10.20.2017

Inside Amy Schumer S1 Ep3 - The SSL Review



Inside Amy Schumer Season1 Episode 3
This show makes me laugh, and here's the best part - Amy Schumer tends to bring it when it comes to realism and female sexuality. She brought it in her movie Trainwreck, in The Joe Rogan Podcast, and largely in the other episodes of this show I've SSL Reviewed so far. She has shown a strong willingness to give the clit the glory it deserves, speak some truths about lady sex experiences, rep for actual lady-gasms - and those things are incredibly important to Orgasm Equality. (She could use some schooling and humbling when it comes to speaking about race though).



The SSL Reviewable
There is plenty to SSL Review in this show. And for those that don't yet know, an SSL Review is a critique specifically of discussions or depictions of female orgasm, female masturbation, or the clit. I focus on that and really only that (unless I want to talk about something else). I'm looking mainly at realism and about how the depiction/discussion plays in the larger cultural conversation about female orgasm and women's sexuality.

Please, my friends, do enjoy more SSL Reviews for MOVIES and TV SHOWS.

The Scene
In the segment "Amy Goes Deep," Amy is interviewing a plastic surgeon named Sharon practicing in NYC for about 13 years.
Amy: What did I just hear about getting injections into your clitoris.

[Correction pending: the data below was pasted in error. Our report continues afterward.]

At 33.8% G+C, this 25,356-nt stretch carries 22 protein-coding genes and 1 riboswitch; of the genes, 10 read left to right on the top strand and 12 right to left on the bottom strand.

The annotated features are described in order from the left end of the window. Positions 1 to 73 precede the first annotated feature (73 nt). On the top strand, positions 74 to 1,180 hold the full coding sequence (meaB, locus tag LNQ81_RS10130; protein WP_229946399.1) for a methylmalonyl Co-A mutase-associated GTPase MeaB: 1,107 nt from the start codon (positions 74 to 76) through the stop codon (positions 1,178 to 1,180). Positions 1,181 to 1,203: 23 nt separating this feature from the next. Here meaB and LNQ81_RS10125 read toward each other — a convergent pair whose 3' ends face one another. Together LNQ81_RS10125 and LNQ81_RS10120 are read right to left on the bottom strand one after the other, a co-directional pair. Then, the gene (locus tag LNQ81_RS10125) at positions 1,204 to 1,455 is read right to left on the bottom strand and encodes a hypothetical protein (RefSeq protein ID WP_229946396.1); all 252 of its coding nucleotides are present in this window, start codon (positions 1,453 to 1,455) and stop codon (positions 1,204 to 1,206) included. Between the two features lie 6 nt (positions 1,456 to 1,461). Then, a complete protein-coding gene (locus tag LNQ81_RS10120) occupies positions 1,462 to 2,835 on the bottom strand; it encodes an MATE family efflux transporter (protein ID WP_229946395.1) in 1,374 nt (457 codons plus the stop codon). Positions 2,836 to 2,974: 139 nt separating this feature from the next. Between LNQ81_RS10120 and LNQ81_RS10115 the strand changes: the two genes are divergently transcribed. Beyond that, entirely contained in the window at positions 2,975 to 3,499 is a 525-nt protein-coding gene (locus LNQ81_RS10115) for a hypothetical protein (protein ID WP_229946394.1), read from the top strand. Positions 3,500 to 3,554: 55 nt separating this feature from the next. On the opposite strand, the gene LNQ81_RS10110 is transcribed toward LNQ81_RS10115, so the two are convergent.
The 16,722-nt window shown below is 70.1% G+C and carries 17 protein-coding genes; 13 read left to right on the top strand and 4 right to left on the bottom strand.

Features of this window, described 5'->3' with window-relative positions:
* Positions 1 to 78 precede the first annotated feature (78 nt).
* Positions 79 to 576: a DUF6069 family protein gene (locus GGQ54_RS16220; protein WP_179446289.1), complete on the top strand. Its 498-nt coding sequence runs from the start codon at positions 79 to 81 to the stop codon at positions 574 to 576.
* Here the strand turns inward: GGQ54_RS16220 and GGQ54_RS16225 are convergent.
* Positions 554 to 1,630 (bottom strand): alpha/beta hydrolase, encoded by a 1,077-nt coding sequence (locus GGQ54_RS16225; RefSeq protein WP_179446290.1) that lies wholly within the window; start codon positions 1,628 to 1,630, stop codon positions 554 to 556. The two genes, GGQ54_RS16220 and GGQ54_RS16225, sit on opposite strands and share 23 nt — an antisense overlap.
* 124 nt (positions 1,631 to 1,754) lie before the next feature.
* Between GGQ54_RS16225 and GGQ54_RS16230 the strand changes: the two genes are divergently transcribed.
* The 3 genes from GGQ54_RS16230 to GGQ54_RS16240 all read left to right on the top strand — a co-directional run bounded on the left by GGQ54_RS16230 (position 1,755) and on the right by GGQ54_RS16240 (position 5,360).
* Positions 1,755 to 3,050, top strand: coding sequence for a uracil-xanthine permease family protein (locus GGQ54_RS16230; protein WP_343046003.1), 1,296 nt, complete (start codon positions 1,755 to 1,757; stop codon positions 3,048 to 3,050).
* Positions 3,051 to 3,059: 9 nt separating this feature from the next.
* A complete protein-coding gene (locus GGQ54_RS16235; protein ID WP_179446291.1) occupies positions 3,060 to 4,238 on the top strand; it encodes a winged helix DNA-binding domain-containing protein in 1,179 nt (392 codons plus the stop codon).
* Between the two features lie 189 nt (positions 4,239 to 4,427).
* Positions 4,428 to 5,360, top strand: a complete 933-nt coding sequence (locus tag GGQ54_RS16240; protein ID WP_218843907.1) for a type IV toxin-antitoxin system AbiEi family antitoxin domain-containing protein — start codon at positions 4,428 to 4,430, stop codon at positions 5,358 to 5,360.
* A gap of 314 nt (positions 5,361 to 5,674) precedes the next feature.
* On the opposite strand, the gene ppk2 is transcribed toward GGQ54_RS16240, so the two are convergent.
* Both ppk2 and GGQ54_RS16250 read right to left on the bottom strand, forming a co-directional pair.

Dr. Sharon: It was popular in LA
Amy: I missed it? I missed the clit wave? What happened?
Dr. Sharon: Maybe.
Amy: In your cli......Why? To make it bigger?
Dr. Sharon: Potentially...to make it bigger. It will always make it bigger.
Amy: Everybody wants more everything.
Dr. Sharon: Uh potentially that was to increase stimulation, but it probably accomplished that goal by helping the men more to find their way.
Amy: Oh yeah - let's help the men more.
My Thoughts
What she meant....
This is a quick little exchange, but what I like is that it never really settles into showing the kind of outright, some might say irrational, disgust of any plastic surgery - much less plastic surgery on the genitals- that these types of conversation often seem to fall into. However, it also gives a little type of 'fuck you' that is a bit different from the normal lady-part modification type of 'fuck you.' That's what comedy can do. She basically was like:

'So women are getting shit injected into their clits to make it easier to find even though it's literally in the same place in pretty much every single women that exists. It's like clearly not hard to find in any way, and even if it were, you know the basic area it's supposed to be at, so you're really just fine focusing there. But, hey, whatever, the most important thing is helping out dudes to find shit they should have no problem finding.
'I mean, we should do our best to help them out during sex as much as possible, right? They only have an orgasm like every time we have sex with them, but for sure, since they feel like they need to focus on putting their penis in our vagina instead of actually locating and stimulating the clit (our not-hard-to-find-at-all organ of sexual pleasure) then, well, yes of course, let's do make sure we help them out. The fact that we largely don't have orgasms when they have sex with us is just plain too much of a joy not to try and give back, amiright?'

It's a little statement, "Oh yeah, let's help men more," but I think I've captured the sentiment behind it.